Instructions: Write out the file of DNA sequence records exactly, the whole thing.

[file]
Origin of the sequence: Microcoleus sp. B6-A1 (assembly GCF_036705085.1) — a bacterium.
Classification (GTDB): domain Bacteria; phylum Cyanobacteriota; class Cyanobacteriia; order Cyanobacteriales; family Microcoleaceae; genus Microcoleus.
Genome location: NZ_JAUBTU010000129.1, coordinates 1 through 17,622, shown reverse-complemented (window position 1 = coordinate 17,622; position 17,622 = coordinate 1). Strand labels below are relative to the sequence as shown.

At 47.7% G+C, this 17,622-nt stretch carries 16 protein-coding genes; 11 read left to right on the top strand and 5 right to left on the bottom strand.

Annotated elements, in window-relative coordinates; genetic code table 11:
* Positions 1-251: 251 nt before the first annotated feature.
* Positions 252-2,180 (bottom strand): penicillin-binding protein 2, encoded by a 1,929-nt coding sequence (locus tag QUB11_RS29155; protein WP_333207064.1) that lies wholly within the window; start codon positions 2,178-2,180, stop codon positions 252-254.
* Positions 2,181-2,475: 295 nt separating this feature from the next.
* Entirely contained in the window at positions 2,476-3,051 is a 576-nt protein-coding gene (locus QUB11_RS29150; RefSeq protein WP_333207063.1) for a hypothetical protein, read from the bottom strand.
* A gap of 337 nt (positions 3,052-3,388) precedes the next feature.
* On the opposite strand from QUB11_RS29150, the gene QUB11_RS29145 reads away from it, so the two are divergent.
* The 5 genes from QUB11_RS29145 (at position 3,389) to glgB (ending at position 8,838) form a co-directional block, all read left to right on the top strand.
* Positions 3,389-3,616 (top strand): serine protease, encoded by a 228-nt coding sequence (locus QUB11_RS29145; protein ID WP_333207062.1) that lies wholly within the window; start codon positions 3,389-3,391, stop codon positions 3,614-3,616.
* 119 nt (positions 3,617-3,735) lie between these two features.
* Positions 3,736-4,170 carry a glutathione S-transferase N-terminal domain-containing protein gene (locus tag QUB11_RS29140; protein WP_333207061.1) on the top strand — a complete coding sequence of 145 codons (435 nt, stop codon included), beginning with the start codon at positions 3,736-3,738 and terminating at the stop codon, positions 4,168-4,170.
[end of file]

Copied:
Origin of the sequence: Microcoleus sp. B6-A1 (assembly GCF_036705085.1) — a bacterium.
Classification (GTDB): domain Bacteria; phylum Cyanobacteriota; class Cyanobacteriia; order Cyanobacteriales; family Microcoleaceae; genus Microcoleus.
Genome location: NZ_JAUBTU010000129.1, coordinates 1 through 17,622, shown reverse-complemented (window position 1 = coordinate 17,622; position 17,622 = coordinate 1). Strand labels below are relative to the sequence as shown.

At 47.7% G+C, this 17,622-nt stretch carries 16 protein-coding genes; 11 read left to right on the top strand and 5 right to left on the bottom strand.

Annotated elements, in window-relative coordinates; genetic code table 11:
* Positions 1-251: 251 nt before the first annotated feature.
* Positions 252-2,180 (bottom strand): penicillin-binding protein 2, encoded by a 1,929-nt coding sequence (locus tag QUB11_RS29155; protein WP_333207064.1) that lies wholly within the window; start codon positions 2,178-2,180, stop codon positions 252-254.
* Positions 2,181-2,475: 295 nt separating this feature from the next.
* Entirely contained in the window at positions 2,476-3,051 is a 576-nt protein-coding gene (locus QUB11_RS29150; RefSeq protein WP_333207063.1) for a hypothetical protein, read from the bottom strand.
* A gap of 337 nt (positions 3,052-3,388) precedes the next feature.
* On the opposite strand from QUB11_RS29150, the gene QUB11_RS29145 reads away from it, so the two are divergent.
* The 5 genes from QUB11_RS29145 (at position 3,389) to glgB (ending at position 8,838) form a co-directional block, all read left to right on the top strand.
* Positions 3,389-3,616 (top strand): serine protease, encoded by a 228-nt coding sequence (locus QUB11_RS29145; protein ID WP_333207062.1) that lies wholly within the window; start codon positions 3,389-3,391, stop codon positions 3,614-3,616.
* 119 nt (positions 3,617-3,735) lie between these two features.
* Positions 3,736-4,170 carry a glutathione S-transferase N-terminal domain-containing protein gene (locus tag QUB11_RS29140; protein WP_333207061.1) on the top strand — a complete coding sequence of 145 codons (435 nt, stop codon included), beginning with the start codon at positions 3,736-3,738 and terminating at the stop codon, positions 4,168-4,170.